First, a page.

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Health Bulletin


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  1. #1191
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    Re: Health Bulletin

    'Cigarette substitutes too could be cancerous'

    Nicotine patches may have helped many smokers kick the butt, but new research led by an Indian-origin scientist suggests that they may actually do more harm than good.

    Nicotine is proving to be a formidable carcinogen, say researchers who warn that nicotine-infused smoking cessation products may not be the safest way to help smokers quit. Nicotine is one of 4,000 chemicals found in cigarette smoke. While many of these chemicals are recognized as carcinogens, nicotine has up until now only been considered addictive rather than carcinogenic.

    It is heavily used in smoking cessation products in patches, gum, and now in the increasingly popular electronic cigarette, or e-cigarette. Researchers at the Virginia Bioinformatics Institute found that nicotine excessively mutates a cell's DNA.

    Geneticist Jasmin Bavarva and Harold Garner a professor of biological science, computer science, and basic science affiliated with the College of Scie8nce, the College of Engineering, and the Virginia Tech Carilion School of Medicine, found that nicotine causes thousands of mutations called single nucleotide polymorphisms in exposed cells, compared with control cells that were not exposed.

    These patterns are similar to those identified in cells experiencing oxidative stress, which is a known precursor to cancer, according to the study published in Oncotarget. ptiA previous study in journal PLOS One by the researchers looked at gene expression patterns caused by nicotine.

    "We now have a broad picture of genomic effects in nicotine," said Bavarva, lead author of both studies.

    "These results are important because for the first time they directly measure large numbers of genetic variations caused only by nicotine, showing that nicotine alone can mutate the genome and initiate a cancer state," said Garner, director of the institute's Medical Informatics and Systems Division.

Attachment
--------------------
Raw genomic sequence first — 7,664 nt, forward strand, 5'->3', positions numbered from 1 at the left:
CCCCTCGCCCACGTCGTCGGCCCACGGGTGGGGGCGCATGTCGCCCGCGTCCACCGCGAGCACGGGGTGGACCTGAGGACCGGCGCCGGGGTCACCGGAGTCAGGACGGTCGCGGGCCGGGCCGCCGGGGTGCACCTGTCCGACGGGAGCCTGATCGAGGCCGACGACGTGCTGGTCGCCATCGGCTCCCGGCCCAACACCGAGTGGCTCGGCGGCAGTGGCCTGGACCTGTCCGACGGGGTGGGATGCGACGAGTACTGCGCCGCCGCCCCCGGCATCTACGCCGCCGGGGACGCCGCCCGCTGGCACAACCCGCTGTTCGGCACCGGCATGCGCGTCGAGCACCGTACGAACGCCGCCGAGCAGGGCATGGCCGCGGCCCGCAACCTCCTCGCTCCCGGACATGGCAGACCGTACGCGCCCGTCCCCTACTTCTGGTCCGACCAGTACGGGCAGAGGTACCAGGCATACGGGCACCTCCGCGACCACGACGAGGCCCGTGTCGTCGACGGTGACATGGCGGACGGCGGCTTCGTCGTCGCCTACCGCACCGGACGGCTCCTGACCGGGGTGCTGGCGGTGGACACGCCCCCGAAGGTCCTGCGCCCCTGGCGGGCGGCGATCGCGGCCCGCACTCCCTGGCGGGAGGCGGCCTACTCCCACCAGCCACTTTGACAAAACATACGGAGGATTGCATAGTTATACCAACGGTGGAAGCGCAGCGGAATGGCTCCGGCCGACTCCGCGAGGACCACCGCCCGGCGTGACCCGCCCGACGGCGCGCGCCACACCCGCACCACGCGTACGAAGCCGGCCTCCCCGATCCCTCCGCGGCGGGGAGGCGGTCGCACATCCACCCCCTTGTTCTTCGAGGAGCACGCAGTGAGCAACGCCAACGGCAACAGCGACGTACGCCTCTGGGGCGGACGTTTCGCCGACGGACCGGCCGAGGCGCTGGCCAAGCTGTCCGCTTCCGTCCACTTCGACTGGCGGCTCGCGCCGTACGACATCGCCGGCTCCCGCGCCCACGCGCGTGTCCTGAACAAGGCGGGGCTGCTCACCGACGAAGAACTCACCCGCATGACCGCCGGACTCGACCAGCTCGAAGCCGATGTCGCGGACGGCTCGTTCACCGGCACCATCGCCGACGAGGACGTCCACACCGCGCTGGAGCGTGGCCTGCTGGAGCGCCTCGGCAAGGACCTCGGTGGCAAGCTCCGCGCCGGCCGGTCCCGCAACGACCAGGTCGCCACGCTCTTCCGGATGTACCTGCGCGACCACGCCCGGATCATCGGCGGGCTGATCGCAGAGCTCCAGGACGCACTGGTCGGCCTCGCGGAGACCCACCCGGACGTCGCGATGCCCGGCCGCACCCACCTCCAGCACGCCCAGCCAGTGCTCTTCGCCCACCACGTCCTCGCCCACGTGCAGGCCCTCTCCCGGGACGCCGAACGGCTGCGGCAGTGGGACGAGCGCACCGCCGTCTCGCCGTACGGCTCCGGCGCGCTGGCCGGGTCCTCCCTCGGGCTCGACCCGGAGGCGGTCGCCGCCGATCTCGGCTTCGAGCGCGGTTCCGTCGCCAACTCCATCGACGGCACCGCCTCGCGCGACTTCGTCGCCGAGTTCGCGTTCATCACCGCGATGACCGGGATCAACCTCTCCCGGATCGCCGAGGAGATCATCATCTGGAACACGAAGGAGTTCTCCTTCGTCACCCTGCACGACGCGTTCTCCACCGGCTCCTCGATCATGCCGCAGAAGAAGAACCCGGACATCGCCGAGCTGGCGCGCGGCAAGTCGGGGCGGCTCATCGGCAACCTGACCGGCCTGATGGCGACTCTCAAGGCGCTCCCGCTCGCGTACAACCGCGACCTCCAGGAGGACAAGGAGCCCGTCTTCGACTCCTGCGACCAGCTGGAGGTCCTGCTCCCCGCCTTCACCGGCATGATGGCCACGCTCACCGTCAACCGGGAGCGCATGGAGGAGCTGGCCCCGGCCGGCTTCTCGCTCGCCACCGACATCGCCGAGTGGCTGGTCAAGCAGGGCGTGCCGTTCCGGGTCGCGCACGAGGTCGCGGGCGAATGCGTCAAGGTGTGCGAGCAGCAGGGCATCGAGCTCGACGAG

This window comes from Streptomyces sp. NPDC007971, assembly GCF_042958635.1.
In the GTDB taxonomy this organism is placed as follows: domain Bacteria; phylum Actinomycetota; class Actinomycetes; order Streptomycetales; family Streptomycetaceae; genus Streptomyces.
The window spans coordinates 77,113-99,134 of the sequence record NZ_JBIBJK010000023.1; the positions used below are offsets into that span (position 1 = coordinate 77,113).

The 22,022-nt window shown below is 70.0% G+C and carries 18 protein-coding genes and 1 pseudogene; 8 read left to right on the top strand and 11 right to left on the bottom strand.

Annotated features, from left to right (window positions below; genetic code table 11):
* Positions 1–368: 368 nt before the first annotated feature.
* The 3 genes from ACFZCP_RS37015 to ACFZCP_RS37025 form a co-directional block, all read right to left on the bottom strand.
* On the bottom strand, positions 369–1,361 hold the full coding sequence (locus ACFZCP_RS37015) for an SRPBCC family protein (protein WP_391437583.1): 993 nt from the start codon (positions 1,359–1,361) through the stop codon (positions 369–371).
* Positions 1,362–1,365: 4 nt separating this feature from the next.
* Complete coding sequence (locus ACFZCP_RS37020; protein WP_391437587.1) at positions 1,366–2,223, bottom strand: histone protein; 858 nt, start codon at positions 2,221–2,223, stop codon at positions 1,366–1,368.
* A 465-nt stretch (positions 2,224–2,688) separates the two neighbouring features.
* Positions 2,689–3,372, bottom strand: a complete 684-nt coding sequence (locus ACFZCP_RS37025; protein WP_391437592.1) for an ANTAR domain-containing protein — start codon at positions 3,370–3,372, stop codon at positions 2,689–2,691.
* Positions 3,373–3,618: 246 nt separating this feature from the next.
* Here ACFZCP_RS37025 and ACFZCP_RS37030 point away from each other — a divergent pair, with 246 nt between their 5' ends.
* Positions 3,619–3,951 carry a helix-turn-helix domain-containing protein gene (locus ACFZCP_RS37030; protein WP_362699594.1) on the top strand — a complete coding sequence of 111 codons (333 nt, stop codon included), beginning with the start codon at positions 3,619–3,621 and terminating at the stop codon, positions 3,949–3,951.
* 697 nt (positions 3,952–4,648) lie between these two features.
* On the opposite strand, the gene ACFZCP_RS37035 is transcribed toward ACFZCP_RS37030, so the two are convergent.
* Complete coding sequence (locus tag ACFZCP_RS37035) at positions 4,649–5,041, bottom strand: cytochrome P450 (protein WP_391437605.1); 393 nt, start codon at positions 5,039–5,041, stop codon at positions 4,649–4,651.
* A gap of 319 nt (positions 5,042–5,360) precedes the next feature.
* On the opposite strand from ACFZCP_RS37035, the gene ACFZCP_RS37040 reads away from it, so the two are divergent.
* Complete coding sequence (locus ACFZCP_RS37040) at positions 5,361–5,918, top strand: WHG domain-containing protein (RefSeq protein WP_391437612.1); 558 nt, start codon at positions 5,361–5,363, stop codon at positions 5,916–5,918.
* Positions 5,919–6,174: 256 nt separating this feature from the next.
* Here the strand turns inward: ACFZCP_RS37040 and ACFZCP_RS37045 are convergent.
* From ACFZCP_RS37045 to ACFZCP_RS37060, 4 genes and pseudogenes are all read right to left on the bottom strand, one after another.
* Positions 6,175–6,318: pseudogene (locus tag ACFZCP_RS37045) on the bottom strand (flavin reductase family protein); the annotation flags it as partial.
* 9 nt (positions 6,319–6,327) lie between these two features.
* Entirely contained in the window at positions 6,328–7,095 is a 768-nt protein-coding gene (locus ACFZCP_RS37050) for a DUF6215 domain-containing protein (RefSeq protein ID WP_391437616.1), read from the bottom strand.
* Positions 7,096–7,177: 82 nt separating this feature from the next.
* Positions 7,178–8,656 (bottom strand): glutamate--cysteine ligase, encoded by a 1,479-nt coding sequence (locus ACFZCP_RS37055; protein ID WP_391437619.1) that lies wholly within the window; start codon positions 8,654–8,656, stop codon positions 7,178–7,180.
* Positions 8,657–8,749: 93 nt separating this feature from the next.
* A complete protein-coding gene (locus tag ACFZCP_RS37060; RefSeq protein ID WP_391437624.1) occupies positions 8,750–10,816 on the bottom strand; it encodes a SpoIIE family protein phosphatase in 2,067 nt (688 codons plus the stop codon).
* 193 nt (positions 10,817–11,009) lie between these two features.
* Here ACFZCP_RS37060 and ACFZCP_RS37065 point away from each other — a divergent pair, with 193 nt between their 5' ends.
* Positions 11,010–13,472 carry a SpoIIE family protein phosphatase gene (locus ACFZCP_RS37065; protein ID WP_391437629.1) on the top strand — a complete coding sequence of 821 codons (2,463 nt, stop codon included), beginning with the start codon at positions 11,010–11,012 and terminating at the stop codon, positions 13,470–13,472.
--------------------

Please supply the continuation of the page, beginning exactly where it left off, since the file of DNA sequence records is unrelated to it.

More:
"This is particularly timely since nicotine is used as a smoking cessation therapeutic," Garner added.


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  2. #1192
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    Re: Health Bulletin

    Fasting can ward off diabetes: Study

    Fasting can reduce cholesterol levels in prediabetic people over extended period of time, according to a new research.

    The research on periodic fasting has identified a biological process in the body that converts bad cholesterol in fat cells to energy, thus combating diabetes risk factors.

    Researchers at the Intermountain Heart Institute at Intermountain Medical Center in Murray, Utah, noticed that after 10 to 12 hours of fasting, the body starts scavenging for other sources of energy throughout the body to sustain itself. The body pulls LDL (bad) cholesterol from the fat cells and uses it as energy. "Fasting has the potential to become an important diabetes intervention," said Benjamin Horne, director of cardiovascular and genetic epidemiology at the Intermountain Medical Center Heart Institute and lead researcher on the study.

    "Though we've studied fasting and it's health benefits for years, we didn't know why it could provide benefits we observed related to the risk of diabetes."

    Prediabetes means the amount of glucose, also called sugar, in the blood is higher than normal but not high enough to be called diabetes.

    Research by Horne and his team in 2011 focused on he8althy people during one day of fasting and showed th8at routine, water-only fasting was associated with lower gl8u8cose levels and weight loss. pti "When we studied the effects of fasting in apparently healthy people, cholesterol levels increased during the one-time 24-hour fast," said Horne."The changes that were most interesting or unexpected were all related to metabolic health and diabetes risk.

    "Together with our prior studies that showed decades of routine fasting was associated with a lower risk of diabetes and coronary artery disease, this led us to think that fasting is most impactful for reducing the risk of diabetes and related metabolic problems," Horne said.

    Horne launched the new study to look at the effects of fasting in prediabetics over an extended period of time. The study participants were prediabetics, including men and women between the ages of 30 and 69 with a least three metabolic risk factors.

    These risk factors include a large waistline, a high triglyceride level, a low HDL or "good" cholesterol level, high blood pressure and high fasting blood sugar.

    "During actual fasting days, cholesterol went up slightly in this study, as it did in our prior study of healthy people, but we did notice that over a six-week period cholesterol levels decreased by about 12 per cent in addition to the weight loss," said Horne.